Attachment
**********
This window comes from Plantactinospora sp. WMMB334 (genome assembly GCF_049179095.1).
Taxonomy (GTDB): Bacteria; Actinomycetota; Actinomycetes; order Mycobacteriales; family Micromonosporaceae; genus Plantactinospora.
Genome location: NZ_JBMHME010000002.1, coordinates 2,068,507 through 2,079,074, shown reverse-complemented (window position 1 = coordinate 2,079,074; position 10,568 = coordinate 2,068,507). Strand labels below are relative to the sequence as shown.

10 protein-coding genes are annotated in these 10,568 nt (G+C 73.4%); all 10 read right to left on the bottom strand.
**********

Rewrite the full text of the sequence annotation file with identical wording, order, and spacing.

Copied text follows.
This window comes from Plantactinospora sp. WMMB334 (genome assembly GCF_049179095.1).
Taxonomy (GTDB): Bacteria; Actinomycetota; Actinomycetes; order Mycobacteriales; family Micromonosporaceae; genus Plantactinospora.
Genome location: NZ_JBMHME010000002.1, coordinates 2,068,507 through 2,079,074, shown reverse-complemented (window position 1 = coordinate 2,079,074; position 10,568 = coordinate 2,068,507). Strand labels below are relative to the sequence as shown.

10 protein-coding genes are annotated in these 10,568 nt (G+C 73.4%); all 10 read right to left on the bottom strand.